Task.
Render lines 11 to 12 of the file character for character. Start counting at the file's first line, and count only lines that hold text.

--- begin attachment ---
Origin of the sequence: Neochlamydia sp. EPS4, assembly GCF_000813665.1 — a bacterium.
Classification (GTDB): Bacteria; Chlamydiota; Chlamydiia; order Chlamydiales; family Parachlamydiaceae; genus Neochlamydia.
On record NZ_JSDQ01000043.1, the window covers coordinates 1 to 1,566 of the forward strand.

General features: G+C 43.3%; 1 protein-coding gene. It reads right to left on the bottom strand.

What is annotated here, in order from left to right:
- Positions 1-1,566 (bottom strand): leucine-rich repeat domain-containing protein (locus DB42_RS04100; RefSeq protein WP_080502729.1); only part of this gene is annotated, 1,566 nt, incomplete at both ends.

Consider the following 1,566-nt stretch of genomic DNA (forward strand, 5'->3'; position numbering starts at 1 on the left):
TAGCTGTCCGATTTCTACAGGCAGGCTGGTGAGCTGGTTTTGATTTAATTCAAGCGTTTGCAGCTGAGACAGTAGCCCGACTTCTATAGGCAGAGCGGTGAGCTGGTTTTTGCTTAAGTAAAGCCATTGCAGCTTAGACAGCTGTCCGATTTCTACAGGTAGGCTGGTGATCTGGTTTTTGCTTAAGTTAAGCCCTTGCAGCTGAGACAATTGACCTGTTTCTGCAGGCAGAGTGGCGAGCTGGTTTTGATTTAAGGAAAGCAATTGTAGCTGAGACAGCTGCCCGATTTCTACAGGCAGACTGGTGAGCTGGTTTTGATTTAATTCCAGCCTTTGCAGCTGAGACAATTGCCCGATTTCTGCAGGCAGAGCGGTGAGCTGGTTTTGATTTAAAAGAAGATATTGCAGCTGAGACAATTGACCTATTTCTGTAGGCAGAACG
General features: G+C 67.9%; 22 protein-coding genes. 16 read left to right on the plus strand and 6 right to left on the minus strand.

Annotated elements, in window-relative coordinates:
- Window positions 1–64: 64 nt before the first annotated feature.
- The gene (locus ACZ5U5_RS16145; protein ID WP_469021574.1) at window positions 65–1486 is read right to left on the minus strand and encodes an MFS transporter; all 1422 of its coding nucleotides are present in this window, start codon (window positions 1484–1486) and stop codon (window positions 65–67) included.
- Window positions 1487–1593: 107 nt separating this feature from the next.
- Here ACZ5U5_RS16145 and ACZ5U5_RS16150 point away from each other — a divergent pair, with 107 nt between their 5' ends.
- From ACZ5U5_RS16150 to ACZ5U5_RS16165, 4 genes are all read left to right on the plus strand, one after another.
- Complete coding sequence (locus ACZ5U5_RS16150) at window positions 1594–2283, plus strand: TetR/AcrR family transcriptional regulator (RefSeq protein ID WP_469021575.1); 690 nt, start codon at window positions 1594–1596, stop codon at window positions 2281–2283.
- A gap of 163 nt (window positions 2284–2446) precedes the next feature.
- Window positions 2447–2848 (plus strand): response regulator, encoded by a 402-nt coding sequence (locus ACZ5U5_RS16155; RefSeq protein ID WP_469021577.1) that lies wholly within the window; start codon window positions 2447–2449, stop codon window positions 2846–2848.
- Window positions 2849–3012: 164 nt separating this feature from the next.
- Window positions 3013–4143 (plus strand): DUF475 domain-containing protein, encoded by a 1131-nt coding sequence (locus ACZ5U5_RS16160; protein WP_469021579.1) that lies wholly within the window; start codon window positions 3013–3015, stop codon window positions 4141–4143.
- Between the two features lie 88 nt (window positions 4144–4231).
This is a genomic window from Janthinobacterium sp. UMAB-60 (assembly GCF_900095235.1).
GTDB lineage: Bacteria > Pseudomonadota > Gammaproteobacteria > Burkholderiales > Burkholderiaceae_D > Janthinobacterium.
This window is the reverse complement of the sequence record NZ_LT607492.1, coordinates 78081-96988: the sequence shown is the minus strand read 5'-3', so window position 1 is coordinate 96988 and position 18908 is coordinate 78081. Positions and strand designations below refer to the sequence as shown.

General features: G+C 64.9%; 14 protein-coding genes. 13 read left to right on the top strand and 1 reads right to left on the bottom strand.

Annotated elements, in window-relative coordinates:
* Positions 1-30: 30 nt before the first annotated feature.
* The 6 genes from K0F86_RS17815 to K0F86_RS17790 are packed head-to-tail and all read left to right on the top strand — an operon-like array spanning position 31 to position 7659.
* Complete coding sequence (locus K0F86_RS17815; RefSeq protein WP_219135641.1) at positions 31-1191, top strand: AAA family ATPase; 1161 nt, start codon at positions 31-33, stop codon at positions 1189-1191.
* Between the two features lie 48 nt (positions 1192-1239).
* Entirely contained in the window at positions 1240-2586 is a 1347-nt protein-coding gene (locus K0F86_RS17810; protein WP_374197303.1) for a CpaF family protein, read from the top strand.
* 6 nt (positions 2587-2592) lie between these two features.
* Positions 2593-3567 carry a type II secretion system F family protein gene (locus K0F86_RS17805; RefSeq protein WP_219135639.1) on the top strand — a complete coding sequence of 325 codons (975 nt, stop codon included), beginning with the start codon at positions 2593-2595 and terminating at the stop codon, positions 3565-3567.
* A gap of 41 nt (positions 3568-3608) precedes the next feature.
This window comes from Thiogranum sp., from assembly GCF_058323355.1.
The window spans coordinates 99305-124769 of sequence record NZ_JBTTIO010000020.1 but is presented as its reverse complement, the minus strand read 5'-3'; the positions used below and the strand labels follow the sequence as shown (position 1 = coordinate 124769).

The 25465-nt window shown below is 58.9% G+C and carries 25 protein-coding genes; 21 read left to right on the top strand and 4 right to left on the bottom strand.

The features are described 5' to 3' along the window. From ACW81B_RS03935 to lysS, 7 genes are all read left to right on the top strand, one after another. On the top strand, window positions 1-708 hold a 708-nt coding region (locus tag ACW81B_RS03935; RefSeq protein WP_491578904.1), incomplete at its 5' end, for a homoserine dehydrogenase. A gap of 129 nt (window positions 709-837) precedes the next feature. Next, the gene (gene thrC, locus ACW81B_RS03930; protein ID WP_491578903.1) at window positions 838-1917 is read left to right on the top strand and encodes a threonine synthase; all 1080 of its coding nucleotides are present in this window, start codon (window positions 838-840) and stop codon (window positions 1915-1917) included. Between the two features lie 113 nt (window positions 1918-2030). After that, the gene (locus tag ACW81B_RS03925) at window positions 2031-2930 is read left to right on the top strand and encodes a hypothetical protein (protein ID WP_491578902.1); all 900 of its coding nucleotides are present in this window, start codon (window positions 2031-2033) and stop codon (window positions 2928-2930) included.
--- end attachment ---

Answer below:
- Window positions 1–64: 64 nt before the first annotated feature.
- The gene (locus ACZ5U5_RS16145; protein ID WP_469021574.1) at window positions 65–1486 is read right to left on the minus strand and encodes an MFS transporter; all 1422 of its coding nucleotides are present in this window, start codon (window positions 1484–1486) and stop codon (window positions 65–67) included.